The solutions may also contain other various ingredients such as any of the well known stabilizers used for counteracting heavy metal ion induced degradation of hydrogen peroxide. Examples of suitable stabilizers include those disclosed in U.S. Pat. No. 3,537,895; U.S. Pat. No. 3,597,290; U.S. Pat. No. 3,649,194; U.S. Pat. No. 3,801,512 and U.S. Pat. No. 3,945,865. The aforementioned patents are incorporated in this specification by reference. Of course, any of various other compounds having a stabilizing effect on acidified hydrogen-peroxide metal treating solutions can be used with equal advantage.

Also, any of the additives known to prevent undercutting, i.e. side or lateral etching, can also be added, if desired. Examples of such compounds are the nitrogen compounds disclosed in U.S. Pat. Nos. 3,597,290 and 3,773,577, both incorporated in this disclosure by reference. However, in the present invention, the use of such additives is not necessary, because of the rapid etch rates obtained due to inclusion of the catalyst in the etching compositions.

The solutions are particularly useful in the chemical milling and etching of copper and alloys of copper, but other metals and alloys may also be dissolved with the solutions of this invention, e.g. iron, nickel, zinc and steel.

When using the solutions to dissolve a metal, conventional operating conditions for the particular metal are employed. Thus, in the etching of copper usually temperatures between about 105° to about 140° F. should be maintained and preferably the operating temperature should be between about 120° and about 135° F.

The solutions are eminently suited as etchants using either immersion or spray etching techniques. The etch rates obtained with the compositions of the invention are extremely fast, e.g. etch times in the order of about 0.5-1 minutes are typical when etching copper laminates containing 1 oz. copper per square foot. Because of these unusually high etch rates the compositions are especially attractive as etchants in the manufacture of printed circuit boards, where it is required that a relatively large number of work pieces be processed per unit time for economical reasons as well as for minimizing detrimental lateral etching or undercutting of the edges under the resist material. Another important advantage of the invention is that clean etchings are achieved. Thus, no special treatment is required of the workpieces treated by the solution of this invention for the removal of solid deposits which otherwise would interfere with the function or appearance of said work piece. Still another advantage is that the etch rates of the solutions are relatively unaffected by high copper loadings.

The following examples are provided as illustration of the invention.

EXAMPLES 1-7

In this set of comparative experiments copper laminates (2"×2") having a coating of one ounce copper per square foot were immersion etched in stirred solutions (800 ml) maintained at 129° F. Each of the solutions contained 15 volume percent 66° Baume sulfuric acid (2.7 gram moles/liter), 15 volume percent of 50% w/w hydrogen peroxide (2.6 gram moles/liter) and 70 volume percent deionized water. The solutions were stabilized with 2.5 grams/liter sodium phenolsulfonate. Without any catalyst present (Example 1) the time required to completely remove the copper from a laminate was 270 seconds.

The etch solution of Example 2 had the same composition as that of Example 1 except that 0.5 grams/liter (4.5 millimoles/liter) selenium dioxide was also added thereto.

The presence of the catalyst in the solution resulted in complete etching in only 95 seconds; however, heavy scale formation was observed during the etching. The scale peeled from the board surface as etching proceeded and eventually dissolved in the solution. When boards having tin-lead solder resists on a 2 ounce/sq.ft copper laminate were etched, some of the newly formed scale remained after completion of the etching as a grey solid deposit adjacent to the circuits.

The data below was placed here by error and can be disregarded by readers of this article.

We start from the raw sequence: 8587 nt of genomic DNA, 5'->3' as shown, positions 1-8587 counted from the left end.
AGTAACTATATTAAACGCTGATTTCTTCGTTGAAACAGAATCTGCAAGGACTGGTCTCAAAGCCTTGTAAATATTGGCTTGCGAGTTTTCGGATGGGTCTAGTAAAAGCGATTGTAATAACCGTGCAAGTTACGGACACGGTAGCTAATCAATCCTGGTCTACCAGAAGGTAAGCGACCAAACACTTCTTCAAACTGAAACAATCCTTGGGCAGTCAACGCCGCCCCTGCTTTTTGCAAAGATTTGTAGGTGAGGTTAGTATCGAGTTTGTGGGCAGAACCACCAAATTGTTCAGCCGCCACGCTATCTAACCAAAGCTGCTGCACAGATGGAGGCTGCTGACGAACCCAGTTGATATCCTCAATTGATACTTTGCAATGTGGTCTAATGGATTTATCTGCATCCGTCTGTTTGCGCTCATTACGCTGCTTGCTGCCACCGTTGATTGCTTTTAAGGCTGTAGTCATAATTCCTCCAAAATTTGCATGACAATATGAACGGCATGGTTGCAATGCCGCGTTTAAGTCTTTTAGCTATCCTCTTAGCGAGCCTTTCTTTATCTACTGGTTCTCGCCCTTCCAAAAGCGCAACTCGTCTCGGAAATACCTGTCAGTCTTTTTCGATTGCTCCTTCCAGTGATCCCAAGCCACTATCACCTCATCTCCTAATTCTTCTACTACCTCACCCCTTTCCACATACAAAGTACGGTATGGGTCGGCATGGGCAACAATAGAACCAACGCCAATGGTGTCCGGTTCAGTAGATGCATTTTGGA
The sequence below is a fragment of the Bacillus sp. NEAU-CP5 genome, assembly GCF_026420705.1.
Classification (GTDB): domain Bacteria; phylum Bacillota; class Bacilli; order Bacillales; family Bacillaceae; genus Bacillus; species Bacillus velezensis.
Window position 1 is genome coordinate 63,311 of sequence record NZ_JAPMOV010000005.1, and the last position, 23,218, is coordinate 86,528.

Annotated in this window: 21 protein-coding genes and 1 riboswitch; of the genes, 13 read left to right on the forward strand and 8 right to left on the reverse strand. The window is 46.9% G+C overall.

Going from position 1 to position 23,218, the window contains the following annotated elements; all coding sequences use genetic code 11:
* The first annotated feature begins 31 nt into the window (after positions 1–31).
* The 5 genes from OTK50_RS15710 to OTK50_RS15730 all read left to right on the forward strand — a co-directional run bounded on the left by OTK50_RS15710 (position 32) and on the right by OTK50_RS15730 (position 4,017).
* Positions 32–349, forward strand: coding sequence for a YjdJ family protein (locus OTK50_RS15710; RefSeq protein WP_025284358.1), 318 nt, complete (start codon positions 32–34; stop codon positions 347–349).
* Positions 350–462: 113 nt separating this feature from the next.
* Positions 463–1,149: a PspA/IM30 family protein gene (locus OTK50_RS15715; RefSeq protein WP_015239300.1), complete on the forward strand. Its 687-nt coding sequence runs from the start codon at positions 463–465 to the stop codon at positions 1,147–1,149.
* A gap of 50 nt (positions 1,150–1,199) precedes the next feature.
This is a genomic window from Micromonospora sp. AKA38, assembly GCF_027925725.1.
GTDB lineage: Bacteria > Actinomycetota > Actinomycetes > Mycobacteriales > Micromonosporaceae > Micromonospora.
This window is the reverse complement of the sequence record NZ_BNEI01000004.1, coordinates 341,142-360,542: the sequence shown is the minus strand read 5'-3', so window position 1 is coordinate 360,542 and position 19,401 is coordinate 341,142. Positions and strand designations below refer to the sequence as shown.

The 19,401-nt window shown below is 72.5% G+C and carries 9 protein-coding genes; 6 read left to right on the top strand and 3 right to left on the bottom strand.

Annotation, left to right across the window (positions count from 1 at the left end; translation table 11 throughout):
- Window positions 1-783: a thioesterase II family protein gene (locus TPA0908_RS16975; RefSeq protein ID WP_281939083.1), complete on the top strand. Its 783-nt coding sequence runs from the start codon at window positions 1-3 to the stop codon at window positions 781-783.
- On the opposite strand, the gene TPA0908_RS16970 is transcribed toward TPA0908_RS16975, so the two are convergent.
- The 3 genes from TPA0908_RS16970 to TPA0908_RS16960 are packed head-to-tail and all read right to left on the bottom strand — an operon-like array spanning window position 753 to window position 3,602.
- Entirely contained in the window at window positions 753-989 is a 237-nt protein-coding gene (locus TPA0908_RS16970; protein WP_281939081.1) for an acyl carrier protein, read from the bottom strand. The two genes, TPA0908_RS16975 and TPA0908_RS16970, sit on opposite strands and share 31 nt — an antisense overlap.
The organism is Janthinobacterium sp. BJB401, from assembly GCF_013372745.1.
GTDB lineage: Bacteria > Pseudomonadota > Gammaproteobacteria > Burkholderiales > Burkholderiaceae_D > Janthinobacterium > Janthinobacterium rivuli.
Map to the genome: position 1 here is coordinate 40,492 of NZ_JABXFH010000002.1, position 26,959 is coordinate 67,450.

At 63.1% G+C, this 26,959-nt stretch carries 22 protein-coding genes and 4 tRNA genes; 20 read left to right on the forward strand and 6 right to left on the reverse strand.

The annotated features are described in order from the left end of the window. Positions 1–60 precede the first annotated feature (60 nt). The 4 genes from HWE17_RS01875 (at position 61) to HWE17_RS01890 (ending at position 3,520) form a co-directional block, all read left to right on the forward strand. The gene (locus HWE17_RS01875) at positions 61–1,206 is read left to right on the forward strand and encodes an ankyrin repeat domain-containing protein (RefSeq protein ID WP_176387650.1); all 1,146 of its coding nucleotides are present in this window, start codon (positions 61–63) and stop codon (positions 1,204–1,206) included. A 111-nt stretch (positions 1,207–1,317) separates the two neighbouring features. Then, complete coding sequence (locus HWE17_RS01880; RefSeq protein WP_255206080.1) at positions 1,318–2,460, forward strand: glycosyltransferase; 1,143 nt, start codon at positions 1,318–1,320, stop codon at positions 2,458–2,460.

The etch solutions of Examples 3-7 had the same compositions as that of Example 2, except that they also contained a secondary or tertiary alcohol as shown in Table 1. The results of the etching tests showed that none of the alcohols had any deleterious effect on the etch rates, in fact better rates could be obtained in some instances. In all of Examples 3-7, no scale formation or solids deposits occurred during the etching of either the 1 oz/ft2 copper clad laminate boards or in etching tests with 2 oz/ft2 copper clad laminates with tin-lead solder resists.

It should be noted that consistently superior results are obtained with the solutions of this invention on large scale operations, e.g. by spray etching techniques. Specifically, the increase in etch rate as compared to that of a control solution is much more pronounced and also the actual etch times are substantially lower typically in the order of 1/3 to 2/3 of the values obtained using the small scale immersion technique described above.

EXAMPLES 8-10

A series of comparative spray etching tests were carried out with selenium dioxide-hydrogen peroxide-sulfuric acid etchants to demonstrate the effect of alcohol concentration in retarding scale formation. Copper laminates (2"×2") were treated at about 122° F. with the etchants in a DEA-30 spray etcher. The control solution (Example 8) contained 10 volume percent of 50 wt% hydrogen peroxide (1.8 gram moles/liter), 15 volume percent of 96.6 wt % sulfuric acid (2.7 gram moles/liter), 75 volume percent deionized water, 0.5 grams/liter of selenium dioxide (4.5 millimoles/liter) and 2.5 grams per liter of sodium phenolsulfonate stabilizer.

As before, two sets of copper laminates were tested, one being plain copper boards containing 1 oz of copper/sq ft and the other being 2 oz/sq ft copper boards with tin-lead solder resists.

                                  TABLE I__________________________________________________________________________                     EtchExampleSeO2 milli-      ALCOHOL        Time Scale SolidsNo.  moles/1      Name    gram moles/l                     Sec. (1)                          Formation                                Deposits (2)__________________________________________________________________________1    --    --      --     270  none  none2    4.5   --      --     95   yes   heavy3    4.5   Isopropyl              0.170  95   none  none4    4.5   t-butyl 0.138  95   none  none5    4.5   t-amyl  0.184  95   none  none6    4.5   2,5-dimethyl-              0.137  70   none  none      2,5-hexanediol7    4.5   Cyclohexanol              0.189  90   none  none__________________________________________________________________________ (1) Complete etching of 1 oz/ft2 boards. (2) 2 oz/sq. ft boards with tin-lead solder resists.